Why there is wdt_reset() when using WDT in interrupt mode only?

Hello, I have a question why is there a call to wdt_reset() in the following function even though we set watchdog timer to work in interrupt mode (not the reset mode)?

Code taken from Nick Gammon website

void myWatchdogEnable() 
{
  // clear various "reset" flags
  MCUSR = 0;     
  // allow changes, disable reset
  WDTCSR = bit (WDCE) | bit (WDE);
  // set interrupt mode and an interval 
  WDTCSR = bit (WDIE) | bit (WDP3) | bit (WDP0);    // set WDIE, and 8 seconds delay
  wdt_reset();  // pat the dog

  // disable ADC
  ADCSRA = 0;  

  // ready to sleep
  set_sleep_mode (SLEEP_MODE_PWR_DOWN);  
  sleep_enable();

  // turn off brown-out enable in software
  MCUCR = bit (BODS) | bit (BODSE);
  MCUCR = bit (BODS); 
  sleep_cpu ();  

  // cancel sleep as a precaution
  sleep_disable();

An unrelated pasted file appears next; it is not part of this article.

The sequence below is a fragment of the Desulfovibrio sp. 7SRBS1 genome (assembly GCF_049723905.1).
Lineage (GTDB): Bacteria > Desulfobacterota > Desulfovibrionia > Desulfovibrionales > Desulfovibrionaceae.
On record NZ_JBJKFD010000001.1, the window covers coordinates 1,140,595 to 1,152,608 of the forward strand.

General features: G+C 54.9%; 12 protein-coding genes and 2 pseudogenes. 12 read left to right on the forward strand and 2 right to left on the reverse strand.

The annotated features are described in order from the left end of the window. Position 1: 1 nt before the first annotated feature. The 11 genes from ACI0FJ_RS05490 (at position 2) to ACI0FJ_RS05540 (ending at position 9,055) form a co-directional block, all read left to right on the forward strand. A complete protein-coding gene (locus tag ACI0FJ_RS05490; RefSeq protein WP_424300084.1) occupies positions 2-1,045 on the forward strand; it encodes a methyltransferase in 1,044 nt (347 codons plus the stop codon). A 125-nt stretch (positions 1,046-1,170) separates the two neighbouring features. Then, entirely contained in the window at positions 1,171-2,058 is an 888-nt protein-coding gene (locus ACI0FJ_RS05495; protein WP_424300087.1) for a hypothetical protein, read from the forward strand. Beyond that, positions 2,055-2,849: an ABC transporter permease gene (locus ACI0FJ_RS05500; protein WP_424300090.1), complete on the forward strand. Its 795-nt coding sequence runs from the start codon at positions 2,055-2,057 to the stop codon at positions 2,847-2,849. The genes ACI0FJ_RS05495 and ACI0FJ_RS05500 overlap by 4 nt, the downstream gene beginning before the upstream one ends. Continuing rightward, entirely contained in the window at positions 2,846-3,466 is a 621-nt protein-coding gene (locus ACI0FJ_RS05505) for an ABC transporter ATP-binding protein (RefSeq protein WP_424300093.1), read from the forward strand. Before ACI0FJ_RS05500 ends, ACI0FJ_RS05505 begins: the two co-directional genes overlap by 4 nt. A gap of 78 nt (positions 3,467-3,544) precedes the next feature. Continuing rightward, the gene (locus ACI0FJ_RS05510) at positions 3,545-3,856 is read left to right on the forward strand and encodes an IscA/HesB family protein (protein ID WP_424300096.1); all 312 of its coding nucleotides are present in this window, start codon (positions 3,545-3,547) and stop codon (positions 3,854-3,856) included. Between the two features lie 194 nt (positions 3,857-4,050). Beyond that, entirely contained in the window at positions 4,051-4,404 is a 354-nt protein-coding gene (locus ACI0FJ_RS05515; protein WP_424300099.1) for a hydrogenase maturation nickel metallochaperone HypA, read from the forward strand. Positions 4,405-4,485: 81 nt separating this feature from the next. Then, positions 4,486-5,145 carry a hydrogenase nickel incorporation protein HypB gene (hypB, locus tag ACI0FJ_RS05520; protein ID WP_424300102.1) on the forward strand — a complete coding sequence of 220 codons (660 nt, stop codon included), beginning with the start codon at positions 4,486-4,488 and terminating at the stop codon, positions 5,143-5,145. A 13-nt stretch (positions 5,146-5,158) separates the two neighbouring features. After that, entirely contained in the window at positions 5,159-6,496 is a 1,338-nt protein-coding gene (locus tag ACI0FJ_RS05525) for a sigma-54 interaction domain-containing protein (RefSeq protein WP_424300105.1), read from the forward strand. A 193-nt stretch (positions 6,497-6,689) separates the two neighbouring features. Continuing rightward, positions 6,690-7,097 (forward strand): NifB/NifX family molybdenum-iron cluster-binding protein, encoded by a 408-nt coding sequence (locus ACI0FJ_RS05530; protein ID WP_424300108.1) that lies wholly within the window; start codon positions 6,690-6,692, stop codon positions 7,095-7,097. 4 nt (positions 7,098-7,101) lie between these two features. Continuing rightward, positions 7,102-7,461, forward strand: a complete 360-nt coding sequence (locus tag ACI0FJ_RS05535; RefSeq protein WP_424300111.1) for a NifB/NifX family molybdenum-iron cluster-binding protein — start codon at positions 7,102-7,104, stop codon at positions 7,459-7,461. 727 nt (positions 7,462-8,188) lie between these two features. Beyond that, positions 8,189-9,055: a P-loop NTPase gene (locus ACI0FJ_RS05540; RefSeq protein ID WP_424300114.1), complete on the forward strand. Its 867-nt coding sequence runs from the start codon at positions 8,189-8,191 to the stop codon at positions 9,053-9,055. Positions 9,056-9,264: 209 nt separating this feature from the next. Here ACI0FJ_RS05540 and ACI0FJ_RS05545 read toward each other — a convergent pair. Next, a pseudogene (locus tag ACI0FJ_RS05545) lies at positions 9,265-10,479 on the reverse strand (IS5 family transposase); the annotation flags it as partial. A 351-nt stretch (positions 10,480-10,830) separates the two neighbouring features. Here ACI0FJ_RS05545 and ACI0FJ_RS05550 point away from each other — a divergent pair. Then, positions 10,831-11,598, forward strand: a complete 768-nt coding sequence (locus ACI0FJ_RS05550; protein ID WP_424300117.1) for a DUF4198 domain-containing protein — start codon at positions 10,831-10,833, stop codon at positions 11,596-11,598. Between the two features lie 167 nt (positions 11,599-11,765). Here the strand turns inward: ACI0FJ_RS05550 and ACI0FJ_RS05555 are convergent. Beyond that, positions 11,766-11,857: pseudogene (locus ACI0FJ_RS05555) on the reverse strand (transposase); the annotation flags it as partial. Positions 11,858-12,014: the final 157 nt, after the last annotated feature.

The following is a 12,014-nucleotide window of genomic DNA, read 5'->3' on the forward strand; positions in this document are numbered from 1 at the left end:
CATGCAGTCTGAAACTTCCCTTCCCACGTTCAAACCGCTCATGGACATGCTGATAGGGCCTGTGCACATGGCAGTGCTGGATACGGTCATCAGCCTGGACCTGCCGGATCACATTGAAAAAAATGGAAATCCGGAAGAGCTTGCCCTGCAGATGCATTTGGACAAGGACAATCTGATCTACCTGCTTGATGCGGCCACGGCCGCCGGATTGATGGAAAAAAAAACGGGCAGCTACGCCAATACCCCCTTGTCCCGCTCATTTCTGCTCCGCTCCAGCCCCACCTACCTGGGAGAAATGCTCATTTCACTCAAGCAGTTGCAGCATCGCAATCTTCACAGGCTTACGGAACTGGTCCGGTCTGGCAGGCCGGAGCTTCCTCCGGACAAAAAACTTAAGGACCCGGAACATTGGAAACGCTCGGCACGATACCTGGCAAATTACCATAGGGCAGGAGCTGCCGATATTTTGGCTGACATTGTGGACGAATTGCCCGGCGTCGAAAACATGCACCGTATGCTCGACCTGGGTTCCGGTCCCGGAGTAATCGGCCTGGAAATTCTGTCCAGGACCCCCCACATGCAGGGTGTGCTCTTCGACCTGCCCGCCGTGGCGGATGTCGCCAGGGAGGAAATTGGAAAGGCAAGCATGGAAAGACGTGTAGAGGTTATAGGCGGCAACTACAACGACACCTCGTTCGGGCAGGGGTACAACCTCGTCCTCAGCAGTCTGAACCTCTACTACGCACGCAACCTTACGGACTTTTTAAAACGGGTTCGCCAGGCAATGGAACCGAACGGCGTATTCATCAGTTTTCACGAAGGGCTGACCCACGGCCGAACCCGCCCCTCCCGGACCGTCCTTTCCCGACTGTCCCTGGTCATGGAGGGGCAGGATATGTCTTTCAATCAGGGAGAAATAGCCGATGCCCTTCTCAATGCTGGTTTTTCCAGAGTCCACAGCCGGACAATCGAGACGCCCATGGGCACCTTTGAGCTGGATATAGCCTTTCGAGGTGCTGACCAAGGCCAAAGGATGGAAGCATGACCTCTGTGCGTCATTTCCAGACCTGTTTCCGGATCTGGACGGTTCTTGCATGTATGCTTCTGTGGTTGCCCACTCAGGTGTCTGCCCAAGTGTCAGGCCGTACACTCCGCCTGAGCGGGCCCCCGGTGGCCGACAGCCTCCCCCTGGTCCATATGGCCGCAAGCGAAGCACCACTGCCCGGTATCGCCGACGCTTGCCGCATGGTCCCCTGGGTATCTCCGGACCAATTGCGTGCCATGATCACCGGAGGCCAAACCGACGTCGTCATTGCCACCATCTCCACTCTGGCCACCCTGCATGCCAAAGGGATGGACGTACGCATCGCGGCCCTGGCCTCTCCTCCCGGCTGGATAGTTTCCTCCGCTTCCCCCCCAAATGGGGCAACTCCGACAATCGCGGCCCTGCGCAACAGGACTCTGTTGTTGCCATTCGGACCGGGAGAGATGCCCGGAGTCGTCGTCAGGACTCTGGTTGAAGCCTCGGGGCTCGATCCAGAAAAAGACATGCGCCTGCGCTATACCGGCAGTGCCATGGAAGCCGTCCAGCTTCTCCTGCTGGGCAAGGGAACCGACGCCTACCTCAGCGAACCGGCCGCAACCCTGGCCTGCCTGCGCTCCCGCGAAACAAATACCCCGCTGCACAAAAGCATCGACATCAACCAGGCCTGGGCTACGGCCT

}

Whereas a bit above, in Sketch J wdt_reset() is not present. What is the difference?

why is there a call to wdt_reset() in the following function even though we set watchdog timer to work in interrupt mode (not the reset mode)?

So that the delay (watchdog count) starts now, rather than some earlier time.

Whereas a bit above, in Sketch J wdt_reset() is not present. What is the difference?

Sketch J does not use the watchdog, thus we don't need to reset it. You only need to reset the watchdog if it is active.

Thank You for the answer!
I have another question, though. Is the wdt_reset essential for the following code (using both watchdog and interrupt for waking up)?

void mywatchdog (const byte interval) {  
  MCUSR = 0;                          
  WDTCSR |= 0b00011000;               
  WDTCSR =  0b01000000 | interval;    

  //wdt_reset(); //Is it needed?
  ADCSRA = 0; 
  set_sleep_mode (SLEEP_MODE_PWR_DOWN); 
  
  attachInterrupt (2, myfunction, LOW);   // allow grounding pin 0 to wake ATmega 
  sleep_mode();   
  detachInterrupt (2);
}

The wdt_reset() resets the watchdog timer back to zero. Without it, assuming it runs in the background, the timer might fire much sooner than you expect.